Hurricane Sandy
29 Oct 2012

map
Low pressure of 950 mb in Atlantic Ocean, and 996 mb on coast of Virginia. The center of the storm hit New Jersey, inflicting immense damage there and also in New York City.
Links to scientific reports about Hurricane Sandy:

Nor'easter
9 Feb 2013

map
Low pressure of 970 mb in Atlantic Ocean, and 1008 mb on coast of New Hampshire.
This type of storm is known in New England as an "Nor'easter", because the low pressure to the southeast of New England causes winds to blow from the Northeast. Such storms are significant because they bring moist air from the sea over land, and often create heavy rainfall/snowfall.



18 Nov 2013

map
Low pressure of 972 mb in Canada, and 1004 mb in lower Michigan.
The high winds associated with this storm interrupted electric power to a half-million customers in Michigan. In Concord, NH, the wind from the south brought warm, moist air: a daily high temperature of +17 celsius (average high for this date is only +9 celsius) and 8 mm of rain.



24 Nov 2013

map
A low pressure of 965 mb centered over northern Québec province in Canada, with high pressure of 1040 mb centered over Illinois, produced an intense pressure gradient in New England. In Concord, NH, this gradient caused high winds (e.g., gusts of 75 km/h) and low temperatures (e.g., daily high of -4 celsius on 24 Nov, and low of -10 celsius in the early morning of 25 Nov — compared to a 19-year average of +7 and -3 celsius). More than 40,000 utility customers in New Hampshire lost electric power on 24 Nov because high winds had blown trees into overhead electric wires.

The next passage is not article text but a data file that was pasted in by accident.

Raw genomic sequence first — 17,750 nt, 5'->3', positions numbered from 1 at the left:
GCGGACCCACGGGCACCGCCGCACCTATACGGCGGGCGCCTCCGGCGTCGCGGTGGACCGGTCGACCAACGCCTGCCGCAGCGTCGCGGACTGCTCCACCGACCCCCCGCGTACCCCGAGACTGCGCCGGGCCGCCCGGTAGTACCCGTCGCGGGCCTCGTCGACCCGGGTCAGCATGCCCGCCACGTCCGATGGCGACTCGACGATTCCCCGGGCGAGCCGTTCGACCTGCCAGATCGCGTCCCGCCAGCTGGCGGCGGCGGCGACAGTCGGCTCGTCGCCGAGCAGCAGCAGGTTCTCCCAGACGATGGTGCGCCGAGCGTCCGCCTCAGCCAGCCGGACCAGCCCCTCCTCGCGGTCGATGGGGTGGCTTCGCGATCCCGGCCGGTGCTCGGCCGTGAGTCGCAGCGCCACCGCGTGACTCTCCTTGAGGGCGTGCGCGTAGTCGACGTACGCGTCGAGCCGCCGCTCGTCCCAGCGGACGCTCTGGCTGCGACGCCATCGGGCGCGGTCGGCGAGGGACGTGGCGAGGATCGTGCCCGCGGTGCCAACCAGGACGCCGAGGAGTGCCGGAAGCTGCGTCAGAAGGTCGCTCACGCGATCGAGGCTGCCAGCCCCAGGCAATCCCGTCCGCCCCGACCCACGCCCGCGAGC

NOAA's automated observations at the Concord, NH airport stopped sometime after 13:51 EST on 24 Nov. I used the measurements from the personal weather station in East Concord on the WeatherUnderground website. NOAA resumed automated observations at 08:51 on 25 Nov.



11 Jan 2014

map
During 7 to 10 Jan 2014, the air temperature at Manchester, NH was consistently below 0 celsius. On 11 Jan, a low pressure system of 984 mb was located to the northwest, which would bring warm air from the south up to New Hampshire (remember winds rotate counterclockwise around a region of low pressure). The map for 21:00Z corresponds to 16:00 EST.

But there was a stationary front stretching east-west across New Hampshire during the afternoon. Temperatures north of the front were near zero celsius, while temperatures south of the front were near +11 celsius. The front traveled north through Manchester, NH between 14:53 and 15:53 EST and the temperature there jumped from 1.7 to 11.7 in one hour. After the front passed to the north, there was a wind from the south with a speed between 10 to 20 km/h, caused by the pressure gradient from the low pressure system to the northwest. The air temperature at Manchester was +11 celsius at midnight on 11 Jan!

On the morning of 12 Jan 2014, the low intensified to 975 mb and moved northeast, above Maine. The wind in New Hampshire then shifted to from the west.




This document is at   http://www.rbs0.com/spm.htm
first posted 25 Nov 2013, modified 12 Jan 2014